Many workplaces have become breeding grounds for complaint and blame. Behind every complaint is an unmet need or expectation. Often the person voicing the complaint does not own the conversational tools to express their need in a healthy or clear way. Complaining has become a comfort zone that is tolerated and even accepted. When nobody is willing to change the conversation, nobody wins.
Comfort zones convey the illusion of “safety”. But when complaint is allowed to continue, other negative communications sprout. To move the conversation forward requires tools to shift difficult interactions; Tools that the leader teaches and applies in order to:
- Set clear expectations of behavior that will and will not be tolerated
- Help team members ask for what they need in appropriate and constructive ways
- Cultivate an environment where it is safe to ask for help and offer help; and where team members are willing to freely do so.
The first tool a leader must use is that of modeling. Others will know that the leader expects honest communication, not perfection, when he or she models the way. For example, tell your team when you’ve made a mistake or when you’re unsure of something, and then engage them in the problem-solving dialogue. It is important for employees to experience their leader as real, human – even vulnerable. What a powerful way to foster trust, respect, and commitment. And, you’ll also model personal responsibility, which is sadly missing from many workplaces today.
Below are 3 ways that you can minimize the ‘complain and blame’ game and raise the expectation of honest, clear, and accountable dialogue.
- Make clear requests for what you want and need
Start by raising your own awareness. Pay attention to the things you hear yourself complaining about, to yourself and others. Write down your complaint and read it aloud to yourself. Then, look underneath the complaint by asking what it is that you were expecting or hoping for that did not happen.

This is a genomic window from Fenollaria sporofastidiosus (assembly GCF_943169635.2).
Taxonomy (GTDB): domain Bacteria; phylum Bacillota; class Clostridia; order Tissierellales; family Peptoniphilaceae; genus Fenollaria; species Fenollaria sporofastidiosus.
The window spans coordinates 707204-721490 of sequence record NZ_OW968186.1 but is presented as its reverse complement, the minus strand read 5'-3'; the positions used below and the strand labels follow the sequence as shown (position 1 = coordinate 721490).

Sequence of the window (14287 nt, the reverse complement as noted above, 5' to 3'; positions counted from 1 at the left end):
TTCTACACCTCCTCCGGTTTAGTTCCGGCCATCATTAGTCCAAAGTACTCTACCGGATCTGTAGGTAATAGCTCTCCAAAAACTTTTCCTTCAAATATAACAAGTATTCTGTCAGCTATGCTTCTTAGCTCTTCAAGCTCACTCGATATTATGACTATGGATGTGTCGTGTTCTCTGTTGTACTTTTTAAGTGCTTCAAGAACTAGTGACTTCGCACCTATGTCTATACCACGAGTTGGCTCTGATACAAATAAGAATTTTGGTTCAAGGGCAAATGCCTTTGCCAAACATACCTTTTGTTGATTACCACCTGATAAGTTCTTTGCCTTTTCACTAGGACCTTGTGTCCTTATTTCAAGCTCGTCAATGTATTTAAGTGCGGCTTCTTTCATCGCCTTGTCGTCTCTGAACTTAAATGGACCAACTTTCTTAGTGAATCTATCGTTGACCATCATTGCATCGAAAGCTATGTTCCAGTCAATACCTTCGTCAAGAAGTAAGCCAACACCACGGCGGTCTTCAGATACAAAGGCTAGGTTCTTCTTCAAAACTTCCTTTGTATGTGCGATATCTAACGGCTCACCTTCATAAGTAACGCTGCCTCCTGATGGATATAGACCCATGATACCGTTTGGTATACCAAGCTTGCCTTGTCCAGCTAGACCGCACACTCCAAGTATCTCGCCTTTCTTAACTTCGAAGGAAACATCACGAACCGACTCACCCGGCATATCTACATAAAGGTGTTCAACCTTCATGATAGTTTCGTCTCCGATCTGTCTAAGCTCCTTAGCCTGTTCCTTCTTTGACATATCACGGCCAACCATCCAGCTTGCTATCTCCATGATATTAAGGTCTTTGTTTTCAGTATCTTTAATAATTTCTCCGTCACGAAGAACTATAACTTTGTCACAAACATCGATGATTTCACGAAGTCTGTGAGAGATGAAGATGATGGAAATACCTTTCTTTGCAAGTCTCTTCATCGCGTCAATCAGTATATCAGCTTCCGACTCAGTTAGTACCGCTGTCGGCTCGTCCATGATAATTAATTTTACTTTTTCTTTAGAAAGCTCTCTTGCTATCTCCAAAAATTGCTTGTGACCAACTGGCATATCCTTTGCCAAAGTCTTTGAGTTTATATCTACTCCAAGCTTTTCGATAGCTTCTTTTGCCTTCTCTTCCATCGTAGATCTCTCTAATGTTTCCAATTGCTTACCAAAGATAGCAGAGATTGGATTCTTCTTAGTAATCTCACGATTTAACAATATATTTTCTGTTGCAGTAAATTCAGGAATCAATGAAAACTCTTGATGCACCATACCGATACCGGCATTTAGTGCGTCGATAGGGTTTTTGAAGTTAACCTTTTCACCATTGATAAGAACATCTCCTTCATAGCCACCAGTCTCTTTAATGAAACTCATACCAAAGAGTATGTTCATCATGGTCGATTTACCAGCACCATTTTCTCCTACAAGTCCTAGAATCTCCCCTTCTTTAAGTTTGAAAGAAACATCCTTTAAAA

Example, I notice myself complaining, “I’m tired of our meetings never starting on time.” What’s really going on under my complaint is that I feel disrespected because starting late wastes my time. What I want is to feel that you value my time, and I need you to work with me to start our meetings at the designated time. My request becomes: “It’s important to me that we start our meetings at the agreed upon time. Would you be willing to work with me on that?”
I changed my complaint, “I’m tired of our meetings never starting on time”, to a more empowered statement; a statement that clearly expresses my need, is honest, and asks for buy-in from the other.
Think through ways to express your needs using clear, non-judgmental language. Take personal responsibility by using I-language, such as
“I have a request…”
“I would like…”
“I need for us to…”
Be intentional about not using You-language, which may be met with defensiveness, justification, or excuses. For example, don’t start your request with “You need to…” “You shouldn’t…” “You don’t…”
- Be Specific & Succinct
Practice succinctness. People tend to pay more attention to communication that is direct, succinct, and to the point. Prior to meetings, presentations, and other communication forums, spend a few minutes silently asking yourself or reminding yourself:
- What is my point? What are the main things I want to communicate here?
- How can I best communicate my needs, clearly and succinctly? What words will I use? What words will I be mindful NOT to use?
- What do I want to get out of this communication? What’s the goal here?
Practice specificity. Being specific AND succinct can sometimes feel mutually exclusive. In an effort to be succinct or to use fewer words, I might say, “That was a great meeting.” However, that really doesn’t convey much about my true thoughts to my listener. Being specific AND succinct might be, “I appreciate how we bounced ideas off each other in that meeting.” This increases confidence in both the speaker and the listener.
- Shhhh. Listen. Shhhh.
I’m referring to hearing the other – empathic listening. Empathic listening means shedding our preconceived ideas, assumptions, and judgments. It means listening for the purpose of hearing, receiving, and understanding the human being who is speaking to you. Not for the purpose of providing “fix-it” advice, reassurance, or problem-solving. Philosopher Martin Buber describes this quality of listening:
“In spite of all similarities, every living situation has, like a newborn child, a new face, that has never been before and will never come again. It demands of you a reaction that cannot be prepared beforehand. It demands nothing of what is past. It demands presence, responsibility; it demands you.”
When we listen empathically, we notice body language (theirs & your own), we hear mood, intention, emotion, and what may be left unsaid. The ability to momentarily set the task-at-hand aside for the sake of deepening the relationship builds trust and creates connection – required ingredients for an organization of engaged employees.